For those of you who read my articles each week, you will know that last week, in the Part 1 of this article, I talked about what I learned at a seminar on fundraising using social media.
We did an exercise examining the age demographics of donors and what type of social media we thought they would be accessing. I translated that to mean – meet the donors where they are. A sound strategy on- or off-line.
And then, the secret to successful fundraising on social media, occurred to me. The rules don’t change just because the medium does. So here are my tips:
- People still give to organizations that offer a good reason to give to them – not because they saw a tweet, status update or pin. Figure out how social media can further the rest of your marketing channels (like your website) not create new ones -this is especially true if you have limited time to use Facebook or Twitter.
- You have created a way of interacting with your donors (tone, language, etc.) – don’t change it to feel more hip or likable – you will sound fake and less worthy of a gift than when you started your social media campaign.
- Make sure all of your interactions sound like they are from a real person. Have a sense of humor if appropriate. Be sad or concerned about a current event. Generic posts do not help you anymore than a three-page list of everything your organization has done for the past four months. No one will want to read either.
- Social media is meant to be interactive. Repost other people’s articles. Ask questions and listen for responses. Engage with the respondents. Pin images that are similar to the hopes and dreams of your organization.
- Be creative. We are still talking about a marketing stream. The bucket challenge will not be re-created by you or any other organization. It was successful because it was creative, hit at slow news cycle and capitalized on the current trends of narcissistic fundraising (that’s what I call the concept of using Facebook or Instagram to show how philanthropic we are while showing off the cute kids or silly images we love to post on social media.) But it started taking flight because it was creative in its concept and use of a variety of media.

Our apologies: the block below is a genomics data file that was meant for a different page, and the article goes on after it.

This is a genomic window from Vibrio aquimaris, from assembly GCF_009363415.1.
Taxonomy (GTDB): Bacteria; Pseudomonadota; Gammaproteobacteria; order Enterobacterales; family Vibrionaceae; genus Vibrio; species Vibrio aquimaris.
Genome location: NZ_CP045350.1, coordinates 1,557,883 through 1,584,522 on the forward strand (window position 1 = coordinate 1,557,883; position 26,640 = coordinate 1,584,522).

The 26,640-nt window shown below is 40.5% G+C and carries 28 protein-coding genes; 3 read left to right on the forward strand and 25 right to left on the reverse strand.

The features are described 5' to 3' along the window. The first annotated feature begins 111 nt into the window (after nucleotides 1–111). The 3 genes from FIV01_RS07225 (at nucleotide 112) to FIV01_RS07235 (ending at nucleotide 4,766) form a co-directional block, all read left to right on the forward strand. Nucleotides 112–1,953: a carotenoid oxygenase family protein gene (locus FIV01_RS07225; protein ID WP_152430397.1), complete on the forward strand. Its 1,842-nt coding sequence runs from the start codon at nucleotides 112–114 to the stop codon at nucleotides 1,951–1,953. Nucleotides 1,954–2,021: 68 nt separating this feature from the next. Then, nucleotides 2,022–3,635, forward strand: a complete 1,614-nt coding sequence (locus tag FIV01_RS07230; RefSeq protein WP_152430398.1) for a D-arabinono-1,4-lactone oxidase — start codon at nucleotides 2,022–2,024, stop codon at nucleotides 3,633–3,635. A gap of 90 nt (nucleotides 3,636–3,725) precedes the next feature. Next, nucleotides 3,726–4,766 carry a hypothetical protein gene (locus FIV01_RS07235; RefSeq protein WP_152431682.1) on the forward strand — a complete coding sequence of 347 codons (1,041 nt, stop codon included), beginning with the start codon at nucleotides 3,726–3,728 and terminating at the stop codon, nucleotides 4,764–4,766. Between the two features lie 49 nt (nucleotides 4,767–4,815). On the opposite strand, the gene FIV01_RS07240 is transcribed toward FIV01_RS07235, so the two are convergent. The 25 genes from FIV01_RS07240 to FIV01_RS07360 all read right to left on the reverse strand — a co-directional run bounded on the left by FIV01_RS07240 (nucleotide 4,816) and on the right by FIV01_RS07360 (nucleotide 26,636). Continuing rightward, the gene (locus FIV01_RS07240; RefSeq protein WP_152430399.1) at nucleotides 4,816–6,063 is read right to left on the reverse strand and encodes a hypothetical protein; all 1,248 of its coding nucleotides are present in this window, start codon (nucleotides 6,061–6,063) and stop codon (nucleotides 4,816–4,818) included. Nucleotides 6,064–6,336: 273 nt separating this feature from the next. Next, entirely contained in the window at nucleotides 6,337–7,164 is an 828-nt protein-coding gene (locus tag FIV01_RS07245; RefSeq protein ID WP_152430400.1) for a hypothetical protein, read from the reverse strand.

- Just do it. If you want to fundraise using social media (or your board or donors want you to) you have to just start scheduling it into your week. Each time you do it, it will be easier. I promise.
I know this second article is also longer than I would like, but I did promise to explain the “digital split of 1993” which I referenced last week. (It is probably more of an early 90s digital split but it doesn’t sound nearly as enticing.)
The idea of the digital split of 1993 has no proof, just a simple observation that my husband and I have seen among our friends, relatives and colleagues. Sometime during the early 90s, college students changed from using electric typewriters (some which stored the paper we were writing on tiny disks!) to using computers for each and every paper. Email became an accepted and expected form of communication around the same time. It is the difference between people who see technology as something to learn vs. something that is a part of who they are.
Of course this is a gross generalization. I like technology, but I will never have the same relationship with it that people, just a few years younger do. I suspect my kids will one day reference the divide as pre-social media and post-, but I will let them write that in their own newsletters (or social media outlets) years from now.